This case looks at a recent decision in the German Courts regarding whether reprographic levies should be raised on personal computers (“PCs”). Since the end of 2007, new legislation has come into place in this area. Although PCs face copyright levy claims, no reprographic levies have to be paid up to 2007.
On 2 October 2008, the German Federal Court of Justice, the Bundesgerichtshof, decided in a test case that no reprographic levies would be applied to PCs. The case related to an action brought by the collecting society VG Wort against Fujitsu Siemens (reference number I ZR 18/06). This decision has saved the PC industry between €500-1000 million. This is the latest of four Bundesgerichtshof judgments on the application of reprographic copying levies in the past 12 months. Previously, the Bundesgerichtshof has refused to apply reprographic levies to single function printers (judgment of 6 December 2007, reference number I ZR 94/05) and CD copy stations (i.e. devices which can copy multiple CDs at the same time) (judgment of 30 January 2008, reference number I ZR 131/05). However, the Bundesgerichtshof applied levies to multifunctional devices which consist of a scan, copy, print and, in some cases, fax function (judgment of 17 July 2008, reference number I ZR 206/05). All of these judgments relate to the application of reprographic levies under the old German copyright levy regime applicable until 31 December 2007. They do not cover the audio and video copying levy, which was the second levy existing under the old German copyright levy regime, or the new German copyright levy regime applicable from 1 January 2008. Under the old audio and video copying levy as well as under the new law, PCs are still liable to copyright levy claims. Nevertheless, the judgment of 2 October 2008 is significant, and it is likely to be of great economic significance to the industry.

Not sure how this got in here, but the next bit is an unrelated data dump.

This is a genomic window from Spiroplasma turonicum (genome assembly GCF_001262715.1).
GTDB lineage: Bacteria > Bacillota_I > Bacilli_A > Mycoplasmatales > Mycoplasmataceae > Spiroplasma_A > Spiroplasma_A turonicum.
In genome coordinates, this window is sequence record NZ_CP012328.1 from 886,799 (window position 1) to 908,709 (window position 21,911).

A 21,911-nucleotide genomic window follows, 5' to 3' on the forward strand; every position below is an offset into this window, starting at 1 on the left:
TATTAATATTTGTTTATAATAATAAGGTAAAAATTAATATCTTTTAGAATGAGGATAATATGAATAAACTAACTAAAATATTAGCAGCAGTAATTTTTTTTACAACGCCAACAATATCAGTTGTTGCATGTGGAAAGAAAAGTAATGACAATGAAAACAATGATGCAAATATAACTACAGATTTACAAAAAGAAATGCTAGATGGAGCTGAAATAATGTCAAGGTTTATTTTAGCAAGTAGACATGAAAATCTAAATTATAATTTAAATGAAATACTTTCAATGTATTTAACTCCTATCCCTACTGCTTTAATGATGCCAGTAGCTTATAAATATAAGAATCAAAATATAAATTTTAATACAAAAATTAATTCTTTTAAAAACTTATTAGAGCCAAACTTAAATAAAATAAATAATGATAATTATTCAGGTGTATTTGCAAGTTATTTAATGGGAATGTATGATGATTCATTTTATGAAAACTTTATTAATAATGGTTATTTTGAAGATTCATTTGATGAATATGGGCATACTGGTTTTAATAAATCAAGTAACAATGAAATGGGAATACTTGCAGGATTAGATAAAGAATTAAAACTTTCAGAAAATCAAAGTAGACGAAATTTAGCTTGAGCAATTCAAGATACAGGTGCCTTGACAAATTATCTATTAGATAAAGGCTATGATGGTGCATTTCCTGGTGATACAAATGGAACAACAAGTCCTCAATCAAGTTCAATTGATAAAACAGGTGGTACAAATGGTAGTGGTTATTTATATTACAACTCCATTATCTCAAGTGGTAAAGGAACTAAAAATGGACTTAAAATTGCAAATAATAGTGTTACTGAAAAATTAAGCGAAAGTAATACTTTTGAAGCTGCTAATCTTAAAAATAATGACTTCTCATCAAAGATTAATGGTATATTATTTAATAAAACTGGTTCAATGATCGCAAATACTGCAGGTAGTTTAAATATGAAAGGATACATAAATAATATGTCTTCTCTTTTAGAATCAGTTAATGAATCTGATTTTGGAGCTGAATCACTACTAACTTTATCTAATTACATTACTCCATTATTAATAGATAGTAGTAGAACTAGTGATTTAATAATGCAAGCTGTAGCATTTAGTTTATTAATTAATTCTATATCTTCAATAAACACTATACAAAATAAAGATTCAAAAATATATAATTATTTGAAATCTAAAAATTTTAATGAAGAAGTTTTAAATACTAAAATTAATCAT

Copyright levies were introduced into the German Copyright Act (in common with some other European copyright acts) to compensate rightholders for acts of private copying. This private copying would take place on photocopiers and similar audio and video recorders where rightholders could not technically prevent the copying. In Germany, the wording of the old law had not been changed since 1985 and was clearly focused on reprographic and analogous copying devices and similar storage media. Additionally, the levy provisions do not cover digital products where rightholders are able to control copying by use of Digital Rights Management (“DRM”). Despite this, collecting societies claim copyright levies for many products which are able to copy third party content (e.g. PCs, burners, printers, scanners, fax machines, mobile phones). As the legal situation under the old legislation was unclear and due to the economic significance of this issue, there is still litigation in Germany relating to most products on which levies were claimed.
The reasoning of the judgment